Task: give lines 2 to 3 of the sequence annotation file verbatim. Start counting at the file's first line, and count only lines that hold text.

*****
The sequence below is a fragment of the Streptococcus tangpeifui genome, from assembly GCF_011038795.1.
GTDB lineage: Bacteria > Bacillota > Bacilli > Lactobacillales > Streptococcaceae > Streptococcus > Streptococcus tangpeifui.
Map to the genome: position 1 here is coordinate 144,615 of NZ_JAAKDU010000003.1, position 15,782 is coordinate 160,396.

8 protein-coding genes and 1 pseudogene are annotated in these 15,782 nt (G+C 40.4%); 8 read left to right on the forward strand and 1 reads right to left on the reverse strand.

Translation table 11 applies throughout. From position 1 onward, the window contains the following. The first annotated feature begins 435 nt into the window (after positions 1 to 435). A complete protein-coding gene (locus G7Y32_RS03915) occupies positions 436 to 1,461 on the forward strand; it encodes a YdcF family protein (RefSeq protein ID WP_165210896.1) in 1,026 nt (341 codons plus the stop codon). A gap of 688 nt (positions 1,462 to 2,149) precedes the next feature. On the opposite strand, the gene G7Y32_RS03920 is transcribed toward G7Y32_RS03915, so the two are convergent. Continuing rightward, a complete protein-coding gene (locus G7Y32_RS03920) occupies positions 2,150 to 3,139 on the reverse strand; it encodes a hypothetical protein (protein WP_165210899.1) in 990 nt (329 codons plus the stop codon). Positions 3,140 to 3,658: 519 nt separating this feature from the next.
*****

GTDB lineage: Bacteria > Bacillota > Bacilli > Lactobacillales > Streptococcaceae > Streptococcus > Streptococcus tangpeifui.
Map to the genome: position 1 here is coordinate 144,615 of NZ_JAAKDU010000003.1, position 15,782 is coordinate 160,396.